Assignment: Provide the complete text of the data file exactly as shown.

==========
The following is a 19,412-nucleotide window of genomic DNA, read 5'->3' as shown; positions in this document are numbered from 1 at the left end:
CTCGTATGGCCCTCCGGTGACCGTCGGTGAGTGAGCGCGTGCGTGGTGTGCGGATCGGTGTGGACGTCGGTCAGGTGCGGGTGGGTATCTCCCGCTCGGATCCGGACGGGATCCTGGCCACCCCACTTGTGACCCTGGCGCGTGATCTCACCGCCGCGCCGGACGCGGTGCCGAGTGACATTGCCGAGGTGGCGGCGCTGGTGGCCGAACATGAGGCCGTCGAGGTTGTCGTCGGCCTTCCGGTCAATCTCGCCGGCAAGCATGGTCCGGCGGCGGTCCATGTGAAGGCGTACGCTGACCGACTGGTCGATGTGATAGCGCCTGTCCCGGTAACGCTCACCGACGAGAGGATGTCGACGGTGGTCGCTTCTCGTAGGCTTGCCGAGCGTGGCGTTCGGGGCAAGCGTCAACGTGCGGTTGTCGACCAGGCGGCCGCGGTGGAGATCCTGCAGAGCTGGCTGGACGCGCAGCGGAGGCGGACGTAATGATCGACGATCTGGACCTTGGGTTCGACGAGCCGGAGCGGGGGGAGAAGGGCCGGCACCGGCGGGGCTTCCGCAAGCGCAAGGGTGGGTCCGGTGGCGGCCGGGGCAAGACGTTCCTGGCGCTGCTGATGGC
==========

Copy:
The following is a 19,412-nucleotide window of genomic DNA, read 5'->3' as shown; positions in this document are numbered from 1 at the left end:
CTCGTATGGCCCTCCGGTGACCGTCGGTGAGTGAGCGCGTGCGTGGTGTGCGGATCGGTGTGGACGTCGGTCAGGTGCGGGTGGGTATCTCCCGCTCGGATCCGGACGGGATCCTGGCCACCCCACTTGTGACCCTGGCGCGTGATCTCACCGCCGCGCCGGACGCGGTGCCGAGTGACATTGCCGAGGTGGCGGCGCTGGTGGCCGAACATGAGGCCGTCGAGGTTGTCGTCGGCCTTCCGGTCAATCTCGCCGGCAAGCATGGTCCGGCGGCGGTCCATGTGAAGGCGTACGCTGACCGACTGGTCGATGTGATAGCGCCTGTCCCGGTAACGCTCACCGACGAGAGGATGTCGACGGTGGTCGCTTCTCGTAGGCTTGCCGAGCGTGGCGTTCGGGGCAAGCGTCAACGTGCGGTTGTCGACCAGGCGGCCGCGGTGGAGATCCTGCAGAGCTGGCTGGACGCGCAGCGGAGGCGGACGTAATGATCGACGATCTGGACCTTGGGTTCGACGAGCCGGAGCGGGGGGAGAAGGGCCGGCACCGGCGGGGCTTCCGCAAGCGCAAGGGTGGGTCCGGTGGCGGCCGGGGCAAGACGTTCCTGGCGCTGCTGATGGC